UGC recommends 4-yr UG courses   

Panel also advises that professional and vocational courses that facilitate jobs should run separately as Diploma courses

By Author  |  Published: 12th Aug 2019  12:40 amUpdated: 11th Aug 2019  5:19 pm
Earlier, FYUP introduced by DU, was scrapped by former HRD Minister Smriti Irani.

New Delhi: Five years after the controversial Four Year Undergraduate Programme (FYUP) was scrapped, a University Grants Commission (UGC) committee has recommended the introduction of the four-year degree for promoting and improving quality of research in colleges and universities.

The four-member committee which recently submitted its report to the UGC is not the only one pitching for transition to a four-year programme from the current three year undergraduate courses, but the HRD Ministry appointed panel working on the new National Education Policy (NEP) had also recommended the programme among undergraduate courses reforms.

“Increase the number of universities offering  the four-year undergraduate programme, with a strong research component to provide the pipeline for good quality  students for the doctoral programme,” the committee headed by professor P Balaram, former director, Indian Institute of Science, Bangalore, said in its report.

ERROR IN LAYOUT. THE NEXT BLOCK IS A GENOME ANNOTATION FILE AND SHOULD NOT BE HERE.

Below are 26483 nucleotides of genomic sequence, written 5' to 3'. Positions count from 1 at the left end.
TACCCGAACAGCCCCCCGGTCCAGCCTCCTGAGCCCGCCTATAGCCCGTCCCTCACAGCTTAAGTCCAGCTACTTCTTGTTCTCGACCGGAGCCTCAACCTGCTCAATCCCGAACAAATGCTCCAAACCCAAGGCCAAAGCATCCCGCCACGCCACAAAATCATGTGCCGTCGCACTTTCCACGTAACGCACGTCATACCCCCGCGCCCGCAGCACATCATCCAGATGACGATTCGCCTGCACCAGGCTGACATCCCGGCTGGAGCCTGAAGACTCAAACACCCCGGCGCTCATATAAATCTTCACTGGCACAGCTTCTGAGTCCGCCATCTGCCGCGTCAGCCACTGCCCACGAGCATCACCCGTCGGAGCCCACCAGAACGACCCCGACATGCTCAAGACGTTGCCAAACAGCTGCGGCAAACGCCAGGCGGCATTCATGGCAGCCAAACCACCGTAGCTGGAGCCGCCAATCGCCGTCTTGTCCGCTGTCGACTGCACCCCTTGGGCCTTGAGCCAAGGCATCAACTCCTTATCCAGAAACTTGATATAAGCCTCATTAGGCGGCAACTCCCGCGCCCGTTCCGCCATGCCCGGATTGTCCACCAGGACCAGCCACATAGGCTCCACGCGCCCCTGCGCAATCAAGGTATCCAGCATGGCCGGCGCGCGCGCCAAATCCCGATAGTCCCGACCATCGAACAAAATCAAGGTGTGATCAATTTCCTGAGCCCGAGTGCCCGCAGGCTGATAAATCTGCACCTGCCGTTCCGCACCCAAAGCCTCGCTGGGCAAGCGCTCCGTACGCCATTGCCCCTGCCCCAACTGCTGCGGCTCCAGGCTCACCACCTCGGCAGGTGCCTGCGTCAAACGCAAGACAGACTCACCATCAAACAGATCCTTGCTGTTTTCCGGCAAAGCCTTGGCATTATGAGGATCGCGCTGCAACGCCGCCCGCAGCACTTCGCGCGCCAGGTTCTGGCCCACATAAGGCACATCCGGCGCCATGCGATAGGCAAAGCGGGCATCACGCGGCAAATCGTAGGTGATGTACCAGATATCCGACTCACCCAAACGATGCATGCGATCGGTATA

“Also, the existing two-year MA and MSc programmes should have a research project with a requirement of typically 6-10 credits. It may be important to stop undergraduate programmes that are limited in scope (for example in specialised subjects like Biotechnology or Bioinformatics), as they provide training only in specialised subjects.

“All full-time under-graduate programmes must be broad-based. Professional and vocational courses that facilitate jobs should be run separately as Diploma courses,” the report added.

The FYUP introduced by the Delhi University under the regime of previous Vice Chancellor Dinesh Singh was scrapped by former Human Resource Development minister Smriti Irani.

The NEP panel led by former ISRO chief K Kasturirangan, which submitted its report to the new HRD Minister Ramesh Pokhriyal ‘Nishank’, has recommended re-introduction of the four-year course as part of the undergraduate reforms.

“Both three-year and four-year courses will be allowed to co-exist, but with multiple exit and entry options. The four-year programme will provide for greater rigour and allow students to conduct research optionally,” the NEP draft said.

“Students will graduate with a four-year Liberal Arts Science Education degree with Honours, or may graduate with a B Sc, BA, B Com or B Voc after completing three years with a suitable completion of credits within their subject,” it said.